Last week, UW-Eau Claire police officers responded to an intoxicated subject passed out behind Aspen Mogensen Hall and a drug case.
What about your phone?
At 2:20 a.m. on April 30, one officer was on vehicle patrol behind Aspenson Mogensen Hall when they observed a male subject passed out near the north, center doors of the building.
The officer exited their squad car to check on the subject. The male was identified by the ID card he had with him. He lay in a pool of vomit where his phone also lay discarded.
The officer asked if he was okay, and the male awoke. He was covered in what appeared to be his vomit and was heavily intoxicated.
“I think I’m going to throw up,” the male said and proceeded to do so.
After vomiting some more, the male identified himself and told the officer where he lived. The male was able to stand on his own accord.
Though intoxicated, the male was able to hold a conversation with the officer and answer all the questions asked of him. The officer discovered he was suspended to drive with no wants and no probation.
The officer and male discussed making arrangements for a taxi to take him home. The officer urged the male to get his phone from the vomit.
The male didn’t want to touch it, despite the officer’s suggestions. The male left his phone at the scene.
The officer called for a taxi and upon its arrival, they obtained some garbage bags from inside Aspenson Mogensen Hall and put them over the seats in the taxi to keep them clean. The male got in and left the scene.
The officer didn’t collect the phone –– due to biohazard contamination –– in addition to the male choosing not to take it with him.
It’s not marijuana, it’s essential oils
At 12:03 a.m. on May 2, two officers were dispatched to Towers Hall South to look into a drug case. The officers met with the resident assistant in the main lobby, where she claimed she had detected the odor of marijuana while conducting her rounds.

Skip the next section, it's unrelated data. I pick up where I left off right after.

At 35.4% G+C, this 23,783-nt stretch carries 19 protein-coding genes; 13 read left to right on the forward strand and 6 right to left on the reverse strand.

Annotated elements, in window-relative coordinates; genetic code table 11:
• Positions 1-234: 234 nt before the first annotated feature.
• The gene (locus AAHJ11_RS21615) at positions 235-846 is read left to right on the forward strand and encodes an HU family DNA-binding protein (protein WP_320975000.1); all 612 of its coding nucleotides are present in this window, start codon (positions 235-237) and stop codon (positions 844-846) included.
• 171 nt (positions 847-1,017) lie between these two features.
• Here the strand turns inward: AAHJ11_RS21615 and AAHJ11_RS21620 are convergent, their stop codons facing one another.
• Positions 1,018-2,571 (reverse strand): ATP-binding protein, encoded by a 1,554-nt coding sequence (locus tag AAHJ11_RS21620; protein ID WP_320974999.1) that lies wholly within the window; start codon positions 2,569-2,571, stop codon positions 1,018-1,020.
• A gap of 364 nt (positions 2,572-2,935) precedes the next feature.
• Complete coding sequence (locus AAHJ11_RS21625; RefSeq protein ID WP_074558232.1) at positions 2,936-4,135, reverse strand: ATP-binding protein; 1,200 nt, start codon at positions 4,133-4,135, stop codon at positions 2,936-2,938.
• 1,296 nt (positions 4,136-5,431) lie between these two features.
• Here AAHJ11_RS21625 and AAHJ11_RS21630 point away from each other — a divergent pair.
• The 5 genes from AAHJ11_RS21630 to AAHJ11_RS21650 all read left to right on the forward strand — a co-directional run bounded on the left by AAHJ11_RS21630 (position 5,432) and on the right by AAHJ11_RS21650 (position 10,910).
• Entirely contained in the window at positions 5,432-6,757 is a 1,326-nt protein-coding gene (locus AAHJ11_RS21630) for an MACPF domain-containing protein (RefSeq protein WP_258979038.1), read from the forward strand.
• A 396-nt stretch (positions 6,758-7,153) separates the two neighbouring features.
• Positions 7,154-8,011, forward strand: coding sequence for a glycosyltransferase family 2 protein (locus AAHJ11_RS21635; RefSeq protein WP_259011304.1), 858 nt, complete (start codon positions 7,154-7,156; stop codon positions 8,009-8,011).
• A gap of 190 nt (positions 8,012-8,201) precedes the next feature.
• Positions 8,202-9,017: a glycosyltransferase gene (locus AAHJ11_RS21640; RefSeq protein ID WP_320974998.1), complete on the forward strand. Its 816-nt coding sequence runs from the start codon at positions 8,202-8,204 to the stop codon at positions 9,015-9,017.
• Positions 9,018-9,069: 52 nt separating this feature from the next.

The RA said she’d smelled it coming from under one of the doorframes on the seventh floor. After informing the officers of which rooms she suspected it came from, the officers traveled to the seventh floor to investigate.
Officer 1 detected a faint odor of burnt marijuana within the west hallway. They smelled around several door frames in the immediate area but were unable to detect the odor.
Officer 1 inspected the two rooms the RA had suspected but was still unable to detect the marijuana smell. Officer 1 was, however, able to detect what they believed to be incense coming from one of the suspected rooms.
The officers knocked on the door and were greeted by two female subjects. Both identified themselves verbally. Both females had valid driver’s licenses, had no wants, nor were on probation.
After the officers introduced themselves, they asked for consent to enter Female 1’s room. She consented.
Once inside the room, Officer 1 was unable to detect the odor of marijuana. The officers were unable to observe any physical signs from Female 1 or Female 2 hinting at their consumption of marijuana.
Female 1 advised that she had been utilizing an essential oil diffuser within her room.
Due to both Female 1 and Female 2 not exhibiting any traits related to marijuana consumption, Officer 1 didn’t ask for consent to search the room.
The officers thanked both females for their cooperation, answered their questions and cleared them from the scene.
They made contact with the RA in the lobby and provided her with an update regarding the case. After answering her questions, both officers cleared from Towers.
Schutte can be reached at [email protected]